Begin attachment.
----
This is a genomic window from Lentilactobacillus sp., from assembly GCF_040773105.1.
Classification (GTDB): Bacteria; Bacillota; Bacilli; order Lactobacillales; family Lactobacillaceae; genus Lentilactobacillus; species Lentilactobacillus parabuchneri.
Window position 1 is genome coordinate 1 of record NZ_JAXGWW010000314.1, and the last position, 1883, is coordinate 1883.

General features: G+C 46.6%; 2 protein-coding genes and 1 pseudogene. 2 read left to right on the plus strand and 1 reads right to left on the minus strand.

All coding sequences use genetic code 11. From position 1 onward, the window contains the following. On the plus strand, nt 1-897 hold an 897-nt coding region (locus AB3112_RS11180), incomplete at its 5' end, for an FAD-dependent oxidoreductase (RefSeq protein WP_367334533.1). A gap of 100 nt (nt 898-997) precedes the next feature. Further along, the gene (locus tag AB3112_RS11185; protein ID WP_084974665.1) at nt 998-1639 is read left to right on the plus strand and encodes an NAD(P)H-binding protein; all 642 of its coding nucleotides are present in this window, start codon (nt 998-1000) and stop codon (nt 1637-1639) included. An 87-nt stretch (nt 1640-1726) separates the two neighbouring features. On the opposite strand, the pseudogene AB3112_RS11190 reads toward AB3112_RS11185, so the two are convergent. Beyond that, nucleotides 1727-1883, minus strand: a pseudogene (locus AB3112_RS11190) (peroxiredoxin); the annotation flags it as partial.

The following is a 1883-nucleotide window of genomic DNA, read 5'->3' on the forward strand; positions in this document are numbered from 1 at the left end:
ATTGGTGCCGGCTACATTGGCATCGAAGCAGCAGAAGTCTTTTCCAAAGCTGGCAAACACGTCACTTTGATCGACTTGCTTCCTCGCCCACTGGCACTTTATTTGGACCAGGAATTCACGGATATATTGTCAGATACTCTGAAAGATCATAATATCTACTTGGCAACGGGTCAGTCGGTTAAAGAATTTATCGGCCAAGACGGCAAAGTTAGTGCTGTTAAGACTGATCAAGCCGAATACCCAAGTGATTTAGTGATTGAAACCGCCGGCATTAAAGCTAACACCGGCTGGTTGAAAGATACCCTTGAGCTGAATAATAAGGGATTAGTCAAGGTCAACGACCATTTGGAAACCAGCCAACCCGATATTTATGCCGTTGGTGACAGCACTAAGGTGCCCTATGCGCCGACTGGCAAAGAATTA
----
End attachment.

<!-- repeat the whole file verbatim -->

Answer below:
This is a genomic window from Lentilactobacillus sp., from assembly GCF_040773105.1.
Classification (GTDB): Bacteria; Bacillota; Bacilli; order Lactobacillales; family Lactobacillaceae; genus Lentilactobacillus; species Lentilactobacillus parabuchneri.
Window position 1 is genome coordinate 1 of record NZ_JAXGWW010000314.1, and the last position, 1883, is coordinate 1883.

General features: G+C 46.6%; 2 protein-coding genes and 1 pseudogene. 2 read left to right on the plus strand and 1 reads right to left on the minus strand.

All coding sequences use genetic code 11. From position 1 onward, the window contains the following. On the plus strand, nt 1-897 hold an 897-nt coding region (locus AB3112_RS11180), incomplete at its 5' end, for an FAD-dependent oxidoreductase (RefSeq protein WP_367334533.1). A gap of 100 nt (nt 898-997) precedes the next feature. Further along, the gene (locus tag AB3112_RS11185; protein ID WP_084974665.1) at nt 998-1639 is read left to right on the plus strand and encodes an NAD(P)H-binding protein; all 642 of its coding nucleotides are present in this window, start codon (nt 998-1000) and stop codon (nt 1637-1639) included. An 87-nt stretch (nt 1640-1726) separates the two neighbouring features. On the opposite strand, the pseudogene AB3112_RS11190 reads toward AB3112_RS11185, so the two are convergent. Beyond that, nucleotides 1727-1883, minus strand: a pseudogene (locus AB3112_RS11190) (peroxiredoxin); the annotation flags it as partial.

The following is a 1883-nucleotide window of genomic DNA, read 5'->3' on the forward strand; positions in this document are numbered from 1 at the left end:
ATTGGTGCCGGCTACATTGGCATCGAAGCAGCAGAAGTCTTTTCCAAAGCTGGCAAACACGTCACTTTGATCGACTTGCTTCCTCGCCCACTGGCACTTTATTTGGACCAGGAATTCACGGATATATTGTCAGATACTCTGAAAGATCATAATATCTACTTGGCAACGGGTCAGTCGGTTAAAGAATTTATCGGCCAAGACGGCAAAGTTAGTGCTGTTAAGACTGATCAAGCCGAATACCCAAGTGATTTAGTGATTGAAACCGCCGGCATTAAAGCTAACACCGGCTGGTTGAAAGATACCCTTGAGCTGAATAATAAGGGATTAGTCAAGGTCAACGACCATTTGGAAACCAGCCAACCCGATATTTATGCCGTTGGTGACAGCACTAAGGTGCCCTATGCGCCGACTGGCAAAGAATTA